Author: Simon Price
Release Date: 2011-02-17
An innovative and intriguing look at the foundations of Western civilization from two leading historians; the first volume in the Penguin History of Europe The influence of ancient Greece and Rome can be seen in every aspect of our lives. From calendars to democracy to the very languages we speak, Western civilization owes a debt to these classical societies. Yet the Greeks and Romans did not emerge fully formed; their culture grew from an active engagement with a deeper past, drawing on ancient myths and figures to shape vibrant civilizations. In The Birth of Classical Europe, the latest entry in the much-acclaimed Penguin History of Europe, historians Simon Price and Peter Thonemann present a fresh perspective on classical culture in a book full of revelations about civilizations we thought we knew. In this impeccably researched and immensely readable history we see the ancient world unfold before us, with its grand cast of characters stretching from the great Greeks of myth to the world-shaping Caesars. A landmark achievement, The Birth of Classical Europe provides insight into an epoch that is both incredibly foreign and surprisingly familiar. From the Trade Paperback edition.
Author: Charles Freeman
Release Date: 2007-12-18
A radical and powerful reappraisal of the impact of Constantine’s adoption of Christianity on the later Roman world, and on the subsequent development both of Christianity and of Western civilization. When the Emperor Contstantine converted to Christianity in 368 AD, he changed the course of European history in ways that continue to have repercussions to the present day. Adopting those aspects of the religion that suited his purposes, he turned Rome on a course from the relatively open, tolerant and pluralistic civilization of the Hellenistic world, towards a culture that was based on the rule of fixed authority, whether that of the Bible, or the writings of Ptolemy in astronomy and of Galen and Hippocrates in medicine. Only a thousand years later, with the advent of the Renaissance and the emergence of modern science, did Europe begin to free itself from the effects of Constantine's decision, yet the effects of his establishment of Christianity as a state religion remain with us, in many respects, today. Brilliantly wide-ranging and ambitious, this is a major work of history. From the Trade Paperback edition.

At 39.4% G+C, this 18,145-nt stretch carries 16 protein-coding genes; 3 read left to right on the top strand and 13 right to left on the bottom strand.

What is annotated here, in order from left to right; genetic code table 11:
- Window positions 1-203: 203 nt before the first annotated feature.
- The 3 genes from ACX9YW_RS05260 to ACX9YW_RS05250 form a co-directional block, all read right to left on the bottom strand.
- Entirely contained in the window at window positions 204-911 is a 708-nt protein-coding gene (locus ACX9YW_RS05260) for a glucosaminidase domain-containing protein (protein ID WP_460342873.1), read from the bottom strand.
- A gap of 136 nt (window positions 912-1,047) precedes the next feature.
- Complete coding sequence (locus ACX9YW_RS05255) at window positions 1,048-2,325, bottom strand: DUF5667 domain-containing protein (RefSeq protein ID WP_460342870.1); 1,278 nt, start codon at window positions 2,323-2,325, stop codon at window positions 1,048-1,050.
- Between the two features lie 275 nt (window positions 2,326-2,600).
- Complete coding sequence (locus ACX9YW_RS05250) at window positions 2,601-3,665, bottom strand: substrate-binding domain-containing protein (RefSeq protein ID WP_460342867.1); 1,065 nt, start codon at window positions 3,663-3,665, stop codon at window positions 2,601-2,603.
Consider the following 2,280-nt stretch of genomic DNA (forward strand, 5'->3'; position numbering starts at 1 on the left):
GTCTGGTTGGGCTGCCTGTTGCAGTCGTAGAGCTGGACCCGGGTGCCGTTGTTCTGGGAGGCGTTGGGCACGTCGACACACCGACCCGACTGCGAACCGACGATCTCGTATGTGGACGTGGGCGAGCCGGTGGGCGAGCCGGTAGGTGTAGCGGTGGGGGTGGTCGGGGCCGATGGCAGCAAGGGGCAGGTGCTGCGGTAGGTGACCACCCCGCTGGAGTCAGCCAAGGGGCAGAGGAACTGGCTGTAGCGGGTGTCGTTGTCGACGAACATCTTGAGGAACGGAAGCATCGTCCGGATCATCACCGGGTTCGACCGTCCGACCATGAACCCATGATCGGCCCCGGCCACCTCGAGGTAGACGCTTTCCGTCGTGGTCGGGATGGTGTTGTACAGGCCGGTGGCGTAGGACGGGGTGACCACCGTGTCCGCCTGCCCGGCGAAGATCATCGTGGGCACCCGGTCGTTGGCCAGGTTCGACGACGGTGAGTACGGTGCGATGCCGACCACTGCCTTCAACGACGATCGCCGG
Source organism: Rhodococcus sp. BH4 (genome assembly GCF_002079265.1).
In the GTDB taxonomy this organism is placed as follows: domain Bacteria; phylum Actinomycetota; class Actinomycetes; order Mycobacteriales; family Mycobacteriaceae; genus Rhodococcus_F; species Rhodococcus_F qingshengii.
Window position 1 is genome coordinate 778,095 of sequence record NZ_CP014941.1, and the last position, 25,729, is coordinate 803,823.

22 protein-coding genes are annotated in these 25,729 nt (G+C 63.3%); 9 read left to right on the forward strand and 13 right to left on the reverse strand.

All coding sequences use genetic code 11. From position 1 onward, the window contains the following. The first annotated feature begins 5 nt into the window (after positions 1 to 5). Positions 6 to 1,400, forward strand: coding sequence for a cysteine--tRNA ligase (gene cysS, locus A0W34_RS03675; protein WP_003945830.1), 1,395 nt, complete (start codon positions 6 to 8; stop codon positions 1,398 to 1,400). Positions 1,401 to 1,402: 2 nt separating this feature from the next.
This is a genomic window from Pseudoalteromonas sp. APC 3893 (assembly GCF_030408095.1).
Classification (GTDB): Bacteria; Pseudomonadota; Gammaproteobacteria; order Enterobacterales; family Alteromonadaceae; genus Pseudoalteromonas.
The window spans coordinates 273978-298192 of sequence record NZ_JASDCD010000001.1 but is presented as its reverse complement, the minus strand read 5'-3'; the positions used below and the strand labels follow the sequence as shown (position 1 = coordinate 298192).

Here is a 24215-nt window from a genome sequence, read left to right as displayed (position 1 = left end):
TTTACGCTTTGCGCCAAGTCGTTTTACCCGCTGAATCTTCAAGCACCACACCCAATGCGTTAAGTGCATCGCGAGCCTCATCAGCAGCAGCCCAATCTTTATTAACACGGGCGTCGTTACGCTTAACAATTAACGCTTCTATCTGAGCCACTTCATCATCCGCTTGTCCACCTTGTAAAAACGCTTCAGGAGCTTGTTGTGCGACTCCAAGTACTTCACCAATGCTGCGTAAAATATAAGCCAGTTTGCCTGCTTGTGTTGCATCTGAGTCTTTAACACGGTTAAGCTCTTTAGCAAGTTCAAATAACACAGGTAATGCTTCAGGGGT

Publisher: Penguin UK
Release Date: 2006-07-27
Written by a Greek traveller in the second century ad for a principally Roman audience, Pausanias' Guide to Greece is a comprehensive, extraordinarily literate and well-informed guidebook for tourists of the age. Concentrating on buildings, tombs and statues, it also describes in detail the myths, religious beliefs and historical background behind the monuments considered. In doing so, it preserves Greek legends, quotes classical literature and poetry that would otherwise have been lost, and offers a fascinating depiction of the glory of classical Greece immediately before its third-century decline. This, the second of two volumes, explores Southern Greece including Sparta, Arkadia, Bassae and the games at Olympia. An inspiration to travellers and writers across the ages, including Byron and Shelley, it remains one of the most influential of all travel books.